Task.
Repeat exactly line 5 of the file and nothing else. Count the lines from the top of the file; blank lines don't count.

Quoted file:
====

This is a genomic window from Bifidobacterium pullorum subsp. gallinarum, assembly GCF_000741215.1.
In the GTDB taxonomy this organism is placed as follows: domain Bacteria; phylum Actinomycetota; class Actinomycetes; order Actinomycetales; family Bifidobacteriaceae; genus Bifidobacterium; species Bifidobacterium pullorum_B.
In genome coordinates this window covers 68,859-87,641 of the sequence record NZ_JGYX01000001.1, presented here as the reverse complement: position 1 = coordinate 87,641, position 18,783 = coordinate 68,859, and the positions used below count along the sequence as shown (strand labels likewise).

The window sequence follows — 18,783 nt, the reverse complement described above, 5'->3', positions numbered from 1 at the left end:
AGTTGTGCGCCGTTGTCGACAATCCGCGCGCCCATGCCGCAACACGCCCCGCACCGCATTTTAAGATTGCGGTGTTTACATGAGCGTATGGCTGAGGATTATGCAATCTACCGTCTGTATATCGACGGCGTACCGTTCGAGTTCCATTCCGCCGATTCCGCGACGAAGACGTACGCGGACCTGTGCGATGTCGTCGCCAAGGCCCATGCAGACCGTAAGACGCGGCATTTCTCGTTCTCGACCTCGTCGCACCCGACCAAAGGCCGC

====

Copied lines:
AGTTGTGCGCCGTTGTCGACAATCCGCGCGCCCATGCCGCAACACGCCCCGCACCGCATTTTAAGATTGCGGTGTTTACATGAGCGTATGGCTGAGGATTATGCAATCTACCGTCTGTATATCGACGGCGTACCGTTCGAGTTCCATTCCGCCGATTCCGCGACGAAGACGTACGCGGACCTGTGCGATGTCGTCGCCAAGGCCCATGCAGACCGTAAGACGCGGCATTTCTCGTTCTCGACCTCGTCGCACCCGACCAAAGGCCGC